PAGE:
Friday, January 29, 2010
Saturday, January 23, 2010
Dan Abramson, HuffingtonPost.com: Scott Brown's victory in Massachusetts has made for a variety of moods and responses coming from cable news. Jon Stewart mocked the atmosphere of Fox News last night, comparing the network to someone trying really hard to hide an erection and intercutting their reaction with clips of the phallic Shake Weight.
Stewart went on to note that Fox News anchors seemed to be reveling in the fact that Scott Brown and his family are becoming celebrities. Pointing out the hypocrisy of this, he recapped what Fox News has thought of political celebs in the past, as the network has repeatedly bashed Obama for being a celebrity, rather than an experienced politician.
Adding that Fox News apparently differentiates between what celebrities are acceptable for politics, Stewart "agreed," jokingly describing the two types:
"The elitist scum who prey on the dreams of real of Americans. And the ones you agree with."
|The Daily Show With Jon Stewart||Mon - Thurs 11p / 10c|
"I think that's the harshest description of anyone I've ever heard uttered on MSNBC," Stewart said of Olbermann's comment that Brown is "an irresponsible, homophobic, racist, reactionary, ex-nude model, tea-bagging supporter of violence against women and against politicians with whom he disagrees."
Stewart would go on to impersonate Olbermann in the same vein that Ben Affleck did on "SNL": a multi-angle, shouty Special Comment featuring many pairs of glasses and utterances of the word "Sir."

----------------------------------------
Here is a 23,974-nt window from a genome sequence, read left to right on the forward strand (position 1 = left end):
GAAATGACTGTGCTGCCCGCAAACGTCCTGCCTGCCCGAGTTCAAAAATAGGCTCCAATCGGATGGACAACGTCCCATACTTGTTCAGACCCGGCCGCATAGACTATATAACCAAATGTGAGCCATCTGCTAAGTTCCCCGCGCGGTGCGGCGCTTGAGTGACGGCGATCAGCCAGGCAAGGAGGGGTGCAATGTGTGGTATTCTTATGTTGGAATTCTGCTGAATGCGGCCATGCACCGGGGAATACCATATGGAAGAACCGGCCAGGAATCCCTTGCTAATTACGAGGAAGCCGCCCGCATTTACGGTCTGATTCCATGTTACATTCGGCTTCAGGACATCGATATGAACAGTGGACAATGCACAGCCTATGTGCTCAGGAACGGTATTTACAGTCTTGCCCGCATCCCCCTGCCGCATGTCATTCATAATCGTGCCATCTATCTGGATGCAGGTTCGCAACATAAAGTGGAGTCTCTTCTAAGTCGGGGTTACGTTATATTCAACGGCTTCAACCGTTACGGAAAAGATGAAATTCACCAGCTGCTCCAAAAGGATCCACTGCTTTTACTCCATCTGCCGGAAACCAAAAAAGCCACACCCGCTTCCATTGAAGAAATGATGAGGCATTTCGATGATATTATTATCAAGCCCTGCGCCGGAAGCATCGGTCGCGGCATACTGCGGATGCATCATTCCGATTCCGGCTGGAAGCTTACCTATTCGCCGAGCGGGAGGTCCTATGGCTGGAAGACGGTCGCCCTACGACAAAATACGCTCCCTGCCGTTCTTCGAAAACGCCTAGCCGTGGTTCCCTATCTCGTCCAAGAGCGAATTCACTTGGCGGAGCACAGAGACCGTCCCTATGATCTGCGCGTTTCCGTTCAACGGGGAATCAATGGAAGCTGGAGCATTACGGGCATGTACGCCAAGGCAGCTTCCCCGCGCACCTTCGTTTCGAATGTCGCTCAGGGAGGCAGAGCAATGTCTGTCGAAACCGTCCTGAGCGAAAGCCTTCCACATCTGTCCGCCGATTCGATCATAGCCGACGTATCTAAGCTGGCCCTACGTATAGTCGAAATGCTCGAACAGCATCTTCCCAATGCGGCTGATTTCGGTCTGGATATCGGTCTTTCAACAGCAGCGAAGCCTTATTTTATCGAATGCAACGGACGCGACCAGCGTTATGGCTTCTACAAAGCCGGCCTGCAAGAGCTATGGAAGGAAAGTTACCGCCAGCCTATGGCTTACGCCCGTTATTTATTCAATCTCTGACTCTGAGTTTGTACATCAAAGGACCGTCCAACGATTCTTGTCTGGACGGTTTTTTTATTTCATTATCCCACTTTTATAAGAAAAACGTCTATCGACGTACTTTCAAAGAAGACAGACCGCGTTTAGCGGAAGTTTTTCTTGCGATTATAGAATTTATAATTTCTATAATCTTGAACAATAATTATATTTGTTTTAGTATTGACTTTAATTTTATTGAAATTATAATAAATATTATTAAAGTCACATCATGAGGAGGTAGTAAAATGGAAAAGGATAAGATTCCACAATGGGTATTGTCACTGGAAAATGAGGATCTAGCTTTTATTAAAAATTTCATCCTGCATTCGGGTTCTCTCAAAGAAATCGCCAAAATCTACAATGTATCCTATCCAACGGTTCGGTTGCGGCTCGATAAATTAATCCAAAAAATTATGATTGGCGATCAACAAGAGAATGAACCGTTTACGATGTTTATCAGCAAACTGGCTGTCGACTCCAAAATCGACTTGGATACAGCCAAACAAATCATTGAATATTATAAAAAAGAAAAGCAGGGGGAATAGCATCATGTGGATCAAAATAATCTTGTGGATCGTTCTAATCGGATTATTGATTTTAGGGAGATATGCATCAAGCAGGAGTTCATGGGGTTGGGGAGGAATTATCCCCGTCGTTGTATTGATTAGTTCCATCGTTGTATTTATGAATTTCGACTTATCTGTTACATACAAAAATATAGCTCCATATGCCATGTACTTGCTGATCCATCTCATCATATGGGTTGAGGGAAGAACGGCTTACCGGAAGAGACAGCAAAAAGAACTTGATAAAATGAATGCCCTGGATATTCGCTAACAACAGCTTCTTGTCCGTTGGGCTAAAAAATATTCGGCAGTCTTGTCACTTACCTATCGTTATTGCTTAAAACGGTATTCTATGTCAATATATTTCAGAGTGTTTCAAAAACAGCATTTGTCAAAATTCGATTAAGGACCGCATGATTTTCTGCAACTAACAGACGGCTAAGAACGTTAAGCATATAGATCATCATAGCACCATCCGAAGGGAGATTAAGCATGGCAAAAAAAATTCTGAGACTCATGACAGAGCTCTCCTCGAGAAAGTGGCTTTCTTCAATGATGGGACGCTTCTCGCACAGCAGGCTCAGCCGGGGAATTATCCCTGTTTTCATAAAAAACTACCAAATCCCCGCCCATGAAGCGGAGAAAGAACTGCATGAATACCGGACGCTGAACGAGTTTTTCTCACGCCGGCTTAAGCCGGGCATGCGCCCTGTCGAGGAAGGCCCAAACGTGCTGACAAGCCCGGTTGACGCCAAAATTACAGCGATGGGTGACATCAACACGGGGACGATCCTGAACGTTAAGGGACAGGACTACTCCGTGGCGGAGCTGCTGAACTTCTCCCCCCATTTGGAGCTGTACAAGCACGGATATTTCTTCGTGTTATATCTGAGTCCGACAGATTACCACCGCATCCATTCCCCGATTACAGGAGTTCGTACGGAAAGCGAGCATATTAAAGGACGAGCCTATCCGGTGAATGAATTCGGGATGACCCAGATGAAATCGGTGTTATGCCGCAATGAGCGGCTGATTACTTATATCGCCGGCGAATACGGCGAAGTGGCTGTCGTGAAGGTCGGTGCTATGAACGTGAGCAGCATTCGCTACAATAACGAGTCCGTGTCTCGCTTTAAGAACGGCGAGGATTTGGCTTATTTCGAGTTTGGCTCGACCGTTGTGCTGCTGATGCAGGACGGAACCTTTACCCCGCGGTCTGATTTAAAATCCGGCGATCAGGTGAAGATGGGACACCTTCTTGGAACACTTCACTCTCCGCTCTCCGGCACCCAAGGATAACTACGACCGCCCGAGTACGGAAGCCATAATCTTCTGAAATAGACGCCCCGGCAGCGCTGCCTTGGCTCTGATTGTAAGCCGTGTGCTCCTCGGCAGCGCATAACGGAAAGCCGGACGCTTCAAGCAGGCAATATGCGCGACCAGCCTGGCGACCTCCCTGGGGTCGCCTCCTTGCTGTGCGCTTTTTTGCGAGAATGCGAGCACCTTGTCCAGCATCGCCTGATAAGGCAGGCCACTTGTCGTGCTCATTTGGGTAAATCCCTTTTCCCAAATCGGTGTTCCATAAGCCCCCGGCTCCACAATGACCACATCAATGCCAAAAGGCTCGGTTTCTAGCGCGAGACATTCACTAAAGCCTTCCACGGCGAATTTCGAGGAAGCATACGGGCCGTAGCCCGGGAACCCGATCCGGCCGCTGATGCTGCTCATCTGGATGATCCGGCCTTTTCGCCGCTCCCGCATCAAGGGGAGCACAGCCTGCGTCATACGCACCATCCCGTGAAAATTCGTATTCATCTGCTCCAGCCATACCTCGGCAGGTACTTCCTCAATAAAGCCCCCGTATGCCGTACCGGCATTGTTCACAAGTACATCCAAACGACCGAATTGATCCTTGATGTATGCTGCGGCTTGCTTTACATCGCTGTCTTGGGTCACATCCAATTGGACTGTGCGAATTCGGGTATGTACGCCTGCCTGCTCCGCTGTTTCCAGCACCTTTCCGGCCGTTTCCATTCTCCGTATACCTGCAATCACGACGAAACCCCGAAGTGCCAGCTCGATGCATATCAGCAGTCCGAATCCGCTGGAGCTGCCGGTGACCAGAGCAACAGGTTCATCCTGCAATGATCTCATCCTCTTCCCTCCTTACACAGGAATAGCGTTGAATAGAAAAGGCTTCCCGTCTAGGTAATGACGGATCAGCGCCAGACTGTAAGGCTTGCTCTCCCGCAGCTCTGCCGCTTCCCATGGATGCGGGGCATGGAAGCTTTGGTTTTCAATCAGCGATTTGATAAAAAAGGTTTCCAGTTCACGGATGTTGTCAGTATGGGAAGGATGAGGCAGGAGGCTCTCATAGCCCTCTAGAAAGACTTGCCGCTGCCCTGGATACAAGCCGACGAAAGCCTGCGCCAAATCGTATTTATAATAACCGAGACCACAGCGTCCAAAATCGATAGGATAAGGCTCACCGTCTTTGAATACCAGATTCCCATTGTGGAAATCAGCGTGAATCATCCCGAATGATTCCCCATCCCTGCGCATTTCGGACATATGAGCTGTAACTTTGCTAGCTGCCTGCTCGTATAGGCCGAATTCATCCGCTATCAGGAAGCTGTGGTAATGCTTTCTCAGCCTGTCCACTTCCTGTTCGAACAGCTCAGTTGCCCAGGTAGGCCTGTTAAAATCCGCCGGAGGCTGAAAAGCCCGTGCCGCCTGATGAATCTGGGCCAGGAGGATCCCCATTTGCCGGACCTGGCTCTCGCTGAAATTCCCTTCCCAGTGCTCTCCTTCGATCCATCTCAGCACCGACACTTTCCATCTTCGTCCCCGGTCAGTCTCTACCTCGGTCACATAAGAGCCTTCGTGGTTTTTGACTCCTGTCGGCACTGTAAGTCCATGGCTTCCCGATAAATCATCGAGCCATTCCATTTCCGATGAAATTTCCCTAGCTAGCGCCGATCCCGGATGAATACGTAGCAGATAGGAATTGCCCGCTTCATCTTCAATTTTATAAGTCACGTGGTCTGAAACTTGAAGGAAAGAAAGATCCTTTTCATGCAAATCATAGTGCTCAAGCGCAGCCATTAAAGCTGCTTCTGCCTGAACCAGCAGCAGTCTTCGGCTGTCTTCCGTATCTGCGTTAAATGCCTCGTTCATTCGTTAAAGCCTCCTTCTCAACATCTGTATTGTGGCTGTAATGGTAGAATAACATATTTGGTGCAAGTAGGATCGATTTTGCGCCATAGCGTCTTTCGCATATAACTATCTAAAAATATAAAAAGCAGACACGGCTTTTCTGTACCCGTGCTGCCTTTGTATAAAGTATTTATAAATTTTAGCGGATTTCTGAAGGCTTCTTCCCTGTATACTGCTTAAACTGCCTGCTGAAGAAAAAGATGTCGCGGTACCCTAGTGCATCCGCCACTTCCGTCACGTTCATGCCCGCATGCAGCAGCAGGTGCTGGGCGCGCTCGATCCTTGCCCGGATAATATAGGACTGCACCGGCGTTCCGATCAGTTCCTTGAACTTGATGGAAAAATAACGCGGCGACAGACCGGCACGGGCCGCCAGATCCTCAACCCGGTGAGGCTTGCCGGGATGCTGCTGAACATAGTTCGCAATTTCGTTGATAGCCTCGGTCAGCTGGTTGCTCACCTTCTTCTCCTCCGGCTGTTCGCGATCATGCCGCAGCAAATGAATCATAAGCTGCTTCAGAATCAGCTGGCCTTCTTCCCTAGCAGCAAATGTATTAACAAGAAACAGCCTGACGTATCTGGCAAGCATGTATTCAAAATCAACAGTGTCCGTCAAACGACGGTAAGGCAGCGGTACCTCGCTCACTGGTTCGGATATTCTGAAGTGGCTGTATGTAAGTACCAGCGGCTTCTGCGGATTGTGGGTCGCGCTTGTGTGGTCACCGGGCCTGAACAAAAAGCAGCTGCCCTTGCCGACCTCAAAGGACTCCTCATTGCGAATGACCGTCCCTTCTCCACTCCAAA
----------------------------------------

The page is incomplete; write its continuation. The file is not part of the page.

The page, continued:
Olbermann responded, telling TVNewser, "It was a little bit of a ripoff of the Affleck thing, but overall, I'd give it a B-."
|The Daily Show With Jon Stewart||Mon - Thurs 11p / 10c|
|Special Comment - Keith Olbermann's Name-Calling|
"I saw the Move Your Money video the day it came out and thought it made a lot of sense," Egolf told HuffPost.
So the Santa Fe Democrat wants to move as much money as he possibly can -- that would be $1.4 billion.
Egolf's bill would direct the New Mexico Department of Finance and Administration to "give a preference to a community bank to act as the fiscal agent of the general fund operating cash depository account."
Egolf said the account, which is essentially the state's checking account, holds $1.4 billion and is managed by Bank of America. Egolf's bill directs state officials to study the feasibility of dividing up the account and distributing it between community banks and credit unions throughout the state. He said he discussed the measure with Gov. Bill Richardson (D) for an hour on Thursday, and that the governor supported the measure.
Egolf said moving state funds into local banks or credit unions would benefit the New Mexico economy by freeing up local credit. "The potential size and impact of moving this money is monumental. The biggest bank in the state right now has $2 billion in assets."
He added that he hasn't heard any opposition to his proposal from any of his colleagues in either party in the New Mexico legislature and expects the measure to be taken up in the next three weeks. His goal is to move the money by the end of the year.
"The only concern I've heard really is, 'How soon can we do it?'" he said. "I'm not getting any defense of the big banks. There's a huge appeal to keeping our money local. The income Bank of America earns from managing this money goes straight to New York."
Bank of America doesn't seem very intimidated by the bill.
"We are pleased to have the State of New Mexico as a client and look forward to continuing that relationship," said a bank spokesman in an email.
Egolf said he was in the process of moving his own money to the Los Alamos National Bank.
According to a memo from Sen. John Cornyn (R-TX), head of the Senate Republican campaign effort, yesterday’s stunning upset election of Scott Brown to fill the seat of the late Sen. Edward M. Kennedy, was the result that “voters realize that there is only one party who bailed out the automakers and insurance companies.”
Really John? Do you really think Americans are as stupid as you?